- Last, but not least, every company should spend the time to rethink their global SDLC process according to the definition of their own digital transformation where security can never be an afterthought. Let’s not forget that DevSecOps is a people and cultural transformation as much as it is a technical, tooling, and process evolution.
Q: You stated that due to the rapid cloud adoption and the agile DevOps, it seems that the traditional security tools and practices of application security simply cannot keep up with this demand? What is the new way to think about implementing application security? How do you see the DevSecOps vendors supporting these needs today and in the future?
A: Yes, sadly enough, this is correct! In the last few years, application security has been seen as a hold up by the software development teams – something that is inefficient, takes time, is hard to do, and, in many cases, only available as a manual activity.
The right approach is to rethink the entire SDLC process in a whole new way and to enhance it to a security enabled application development and deployment process. That means that security is an integral part of each step of the SDLC process. Let me throw a few terms out there, which are all targeting to establish the continuous security approach within DevOps and SDLC. Some colleagues talk about SSDLC – Secure Software Development Life Cycle, meaning that we fully integrate the application security practices within every step of the development process. This also yields to yet another term – “Shift Left”, which is defined by moving the security testing as early (to the left) into the development process when there will be less changes required compared to remediating findings at a later time when the code is ready to be released.
The security teams should also become enablers for the adoption of new technologies like Web Application firewalls, etc. that provide run time protection of the application layer.
The vendor support here is an extremely important topic. Yes, we need modern application scanning tools that are easy to integrate within the CI/CD pipeline or, even better, already pre-integrated within the development environment. I fully support the notion of testing the application code “from inside out”/”from within”. And, these tools should be intended to protect applications at both deployment and run time.
Q: You have been helping many clients to move to the cloud as part of their digital transformation strategy. What are some of the most common challenges and what role does DevSecOps play in this?
A: Oh, this is such a big topic – probably, for an entirely separate conversion. Let me see how I can summarise my thoughts at a high level.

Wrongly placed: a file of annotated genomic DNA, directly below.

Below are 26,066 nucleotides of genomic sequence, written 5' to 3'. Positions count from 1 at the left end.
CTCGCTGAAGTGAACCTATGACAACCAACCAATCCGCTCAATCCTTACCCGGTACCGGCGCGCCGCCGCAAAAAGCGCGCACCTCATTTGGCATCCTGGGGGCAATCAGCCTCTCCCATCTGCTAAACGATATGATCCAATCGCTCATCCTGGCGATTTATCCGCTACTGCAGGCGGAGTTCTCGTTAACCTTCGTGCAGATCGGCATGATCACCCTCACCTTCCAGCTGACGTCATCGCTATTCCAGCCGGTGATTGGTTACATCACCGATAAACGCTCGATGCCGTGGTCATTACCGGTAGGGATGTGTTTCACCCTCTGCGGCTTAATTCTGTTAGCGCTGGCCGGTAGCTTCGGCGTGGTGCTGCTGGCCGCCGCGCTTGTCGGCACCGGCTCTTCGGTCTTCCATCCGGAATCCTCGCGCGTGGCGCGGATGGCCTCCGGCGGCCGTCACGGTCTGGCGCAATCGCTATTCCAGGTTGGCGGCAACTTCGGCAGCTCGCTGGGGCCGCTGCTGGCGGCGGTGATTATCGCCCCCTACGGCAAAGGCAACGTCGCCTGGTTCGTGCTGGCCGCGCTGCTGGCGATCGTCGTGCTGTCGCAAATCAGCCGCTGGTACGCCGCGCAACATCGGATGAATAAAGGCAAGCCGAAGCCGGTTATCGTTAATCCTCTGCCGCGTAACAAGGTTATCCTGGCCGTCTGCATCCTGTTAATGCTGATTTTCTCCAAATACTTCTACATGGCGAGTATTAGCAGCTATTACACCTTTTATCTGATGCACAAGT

Many businesses today are defining and implementing their own “cloud first” strategy and the migration of applications to cloud is foremost in line. Since we are now entering a quite well established era of cloud adoption, the companies are looking to get more benefits from the digital transformation relying alike on both cloud adoption (for speed and cloud economics) and on DevOps (for agility and time to market.) Of course, any cloud adoption should be underpinned by effective security practices.
There are so many similarities between Cloud computing and DevSecOps. They are both pillars of digital transformation leading the business growth, both are accelerators for streamlining processes and advanced automation, both are facilitators of global collaboration. They are also both accelerators for each other. Cloud provides “on demand” usage and scalability needed to develop and run applications. DevSecOps is often asked to be the bridge towards the cloud adoption – to lead in adopting the new architectures and new technologies, to perform the “stretch” within a hybrid cloud, and to integrate securely across the new business practices.
Some of the common challenges are naturally coming from the above details. Companies need to grow skills and expertise to support their new cloud environments, to establish effective ways to manage their cloud spendings, budget, and forecasting while retaining full control over security of systems and data and compliance regulations. DevSecOps engineers need to lead with new technologies and architectures, executing “lift and shift” or building new “cloud native “ applications, handling multitude of deployments to new cloud environments with complex cloud configs, etc. The security (still listed as number one major concern) needs to handle extended access management controls and secure a much wider perimeter while being flexible and agile. Multi cloud adoption and complex integrations with 3rd party SaaS offerings often require additional skills and attention. In addition, all teams need to get used to the shared responsibility model where the cloud service provider is also part of the multidimensional collaboration.